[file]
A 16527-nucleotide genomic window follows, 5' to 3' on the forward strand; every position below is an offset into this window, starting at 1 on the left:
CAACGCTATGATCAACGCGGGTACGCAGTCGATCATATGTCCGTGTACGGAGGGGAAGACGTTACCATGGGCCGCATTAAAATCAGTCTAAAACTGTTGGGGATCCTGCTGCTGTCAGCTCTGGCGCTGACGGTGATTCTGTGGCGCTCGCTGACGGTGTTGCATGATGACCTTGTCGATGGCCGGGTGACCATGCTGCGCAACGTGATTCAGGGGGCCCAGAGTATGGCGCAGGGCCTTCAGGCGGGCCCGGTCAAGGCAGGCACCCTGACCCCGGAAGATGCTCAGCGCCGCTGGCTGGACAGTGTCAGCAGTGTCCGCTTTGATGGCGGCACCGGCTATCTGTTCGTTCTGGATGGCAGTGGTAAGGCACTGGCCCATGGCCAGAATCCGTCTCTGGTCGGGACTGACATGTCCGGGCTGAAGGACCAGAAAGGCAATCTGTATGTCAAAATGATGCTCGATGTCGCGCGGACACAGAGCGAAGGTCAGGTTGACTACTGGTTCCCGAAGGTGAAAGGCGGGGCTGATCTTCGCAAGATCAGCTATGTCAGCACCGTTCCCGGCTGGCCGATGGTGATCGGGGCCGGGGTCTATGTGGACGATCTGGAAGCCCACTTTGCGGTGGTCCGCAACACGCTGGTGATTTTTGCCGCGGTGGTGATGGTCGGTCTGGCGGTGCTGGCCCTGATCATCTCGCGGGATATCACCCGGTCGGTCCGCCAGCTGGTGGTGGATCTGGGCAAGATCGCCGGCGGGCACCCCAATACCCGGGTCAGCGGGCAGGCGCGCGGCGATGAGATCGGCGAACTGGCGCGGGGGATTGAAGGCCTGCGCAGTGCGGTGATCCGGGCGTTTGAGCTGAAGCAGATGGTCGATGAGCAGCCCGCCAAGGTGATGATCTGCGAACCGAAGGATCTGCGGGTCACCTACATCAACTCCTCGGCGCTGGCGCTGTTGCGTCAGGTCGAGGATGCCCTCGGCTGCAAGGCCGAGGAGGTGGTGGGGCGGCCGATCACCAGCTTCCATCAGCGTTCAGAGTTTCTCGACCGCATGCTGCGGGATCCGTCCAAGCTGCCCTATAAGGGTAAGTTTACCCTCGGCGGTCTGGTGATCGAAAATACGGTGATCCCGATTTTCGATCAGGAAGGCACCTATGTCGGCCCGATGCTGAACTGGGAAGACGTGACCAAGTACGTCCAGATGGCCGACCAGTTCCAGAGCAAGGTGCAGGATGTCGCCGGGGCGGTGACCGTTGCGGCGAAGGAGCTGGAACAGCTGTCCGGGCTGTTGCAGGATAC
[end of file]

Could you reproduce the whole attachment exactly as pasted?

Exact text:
A 16527-nucleotide genomic window follows, 5' to 3' on the forward strand; every position below is an offset into this window, starting at 1 on the left:
CAACGCTATGATCAACGCGGGTACGCAGTCGATCATATGTCCGTGTACGGAGGGGAAGACGTTACCATGGGCCGCATTAAAATCAGTCTAAAACTGTTGGGGATCCTGCTGCTGTCAGCTCTGGCGCTGACGGTGATTCTGTGGCGCTCGCTGACGGTGTTGCATGATGACCTTGTCGATGGCCGGGTGACCATGCTGCGCAACGTGATTCAGGGGGCCCAGAGTATGGCGCAGGGCCTTCAGGCGGGCCCGGTCAAGGCAGGCACCCTGACCCCGGAAGATGCTCAGCGCCGCTGGCTGGACAGTGTCAGCAGTGTCCGCTTTGATGGCGGCACCGGCTATCTGTTCGTTCTGGATGGCAGTGGTAAGGCACTGGCCCATGGCCAGAATCCGTCTCTGGTCGGGACTGACATGTCCGGGCTGAAGGACCAGAAAGGCAATCTGTATGTCAAAATGATGCTCGATGTCGCGCGGACACAGAGCGAAGGTCAGGTTGACTACTGGTTCCCGAAGGTGAAAGGCGGGGCTGATCTTCGCAAGATCAGCTATGTCAGCACCGTTCCCGGCTGGCCGATGGTGATCGGGGCCGGGGTCTATGTGGACGATCTGGAAGCCCACTTTGCGGTGGTCCGCAACACGCTGGTGATTTTTGCCGCGGTGGTGATGGTCGGTCTGGCGGTGCTGGCCCTGATCATCTCGCGGGATATCACCCGGTCGGTCCGCCAGCTGGTGGTGGATCTGGGCAAGATCGCCGGCGGGCACCCCAATACCCGGGTCAGCGGGCAGGCGCGCGGCGATGAGATCGGCGAACTGGCGCGGGGGATTGAAGGCCTGCGCAGTGCGGTGATCCGGGCGTTTGAGCTGAAGCAGATGGTCGATGAGCAGCCCGCCAAGGTGATGATCTGCGAACCGAAGGATCTGCGGGTCACCTACATCAACTCCTCGGCGCTGGCGCTGTTGCGTCAGGTCGAGGATGCCCTCGGCTGCAAGGCCGAGGAGGTGGTGGGGCGGCCGATCACCAGCTTCCATCAGCGTTCAGAGTTTCTCGACCGCATGCTGCGGGATCCGTCCAAGCTGCCCTATAAGGGTAAGTTTACCCTCGGCGGTCTGGTGATCGAAAATACGGTGATCCCGATTTTCGATCAGGAAGGCACCTATGTCGGCCCGATGCTGAACTGGGAAGACGTGACCAAGTACGTCCAGATGGCCGACCAGTTCCAGAGCAAGGTGCAGGATGTCGCCGGGGCGGTGACCGTTGCGGCGAAGGAGCTGGAACAGCTGTCCGGGCTGTTGCAGGATAC